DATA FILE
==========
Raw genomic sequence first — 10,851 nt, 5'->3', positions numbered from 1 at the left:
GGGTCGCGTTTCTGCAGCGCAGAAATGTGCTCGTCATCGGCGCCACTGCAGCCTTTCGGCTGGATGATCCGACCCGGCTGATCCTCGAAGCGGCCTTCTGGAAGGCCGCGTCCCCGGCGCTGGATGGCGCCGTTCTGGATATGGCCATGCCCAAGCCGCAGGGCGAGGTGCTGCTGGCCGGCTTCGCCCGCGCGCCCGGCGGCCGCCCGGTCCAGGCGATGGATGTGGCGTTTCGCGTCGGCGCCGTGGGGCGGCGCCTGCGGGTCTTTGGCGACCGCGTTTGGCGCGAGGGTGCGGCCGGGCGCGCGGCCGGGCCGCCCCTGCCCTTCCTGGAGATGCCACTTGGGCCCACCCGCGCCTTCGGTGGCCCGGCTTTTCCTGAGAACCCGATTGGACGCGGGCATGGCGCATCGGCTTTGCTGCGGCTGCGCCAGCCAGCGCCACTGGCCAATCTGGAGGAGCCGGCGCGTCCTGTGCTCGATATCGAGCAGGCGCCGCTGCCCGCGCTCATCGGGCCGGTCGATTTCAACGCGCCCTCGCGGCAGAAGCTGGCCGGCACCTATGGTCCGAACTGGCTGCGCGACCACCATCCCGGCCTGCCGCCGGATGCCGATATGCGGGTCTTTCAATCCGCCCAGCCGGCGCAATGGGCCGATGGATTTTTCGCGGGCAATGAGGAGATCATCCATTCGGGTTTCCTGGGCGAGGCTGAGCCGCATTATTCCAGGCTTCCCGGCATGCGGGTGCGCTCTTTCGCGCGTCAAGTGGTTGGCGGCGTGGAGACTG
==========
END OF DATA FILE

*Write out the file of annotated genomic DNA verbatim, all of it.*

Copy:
Raw genomic sequence first — 10,851 nt, 5'->3', positions numbered from 1 at the left:
GGGTCGCGTTTCTGCAGCGCAGAAATGTGCTCGTCATCGGCGCCACTGCAGCCTTTCGGCTGGATGATCCGACCCGGCTGATCCTCGAAGCGGCCTTCTGGAAGGCCGCGTCCCCGGCGCTGGATGGCGCCGTTCTGGATATGGCCATGCCCAAGCCGCAGGGCGAGGTGCTGCTGGCCGGCTTCGCCCGCGCGCCCGGCGGCCGCCCGGTCCAGGCGATGGATGTGGCGTTTCGCGTCGGCGCCGTGGGGCGGCGCCTGCGGGTCTTTGGCGACCGCGTTTGGCGCGAGGGTGCGGCCGGGCGCGCGGCCGGGCCGCCCCTGCCCTTCCTGGAGATGCCACTTGGGCCCACCCGCGCCTTCGGTGGCCCGGCTTTTCCTGAGAACCCGATTGGACGCGGGCATGGCGCATCGGCTTTGCTGCGGCTGCGCCAGCCAGCGCCACTGGCCAATCTGGAGGAGCCGGCGCGTCCTGTGCTCGATATCGAGCAGGCGCCGCTGCCCGCGCTCATCGGGCCGGTCGATTTCAACGCGCCCTCGCGGCAGAAGCTGGCCGGCACCTATGGTCCGAACTGGCTGCGCGACCACCATCCCGGCCTGCCGCCGGATGCCGATATGCGGGTCTTTCAATCCGCCCAGCCGGCGCAATGGGCCGATGGATTTTTCGCGGGCAATGAGGAGATCATCCATTCGGGTTTCCTGGGCGAGGCTGAGCCGCATTATTCCAGGCTTCCCGGCATGCGGGTGCGCTCTTTCGCGCGTCAAGTGGTTGGCGGCGTGGAGACTG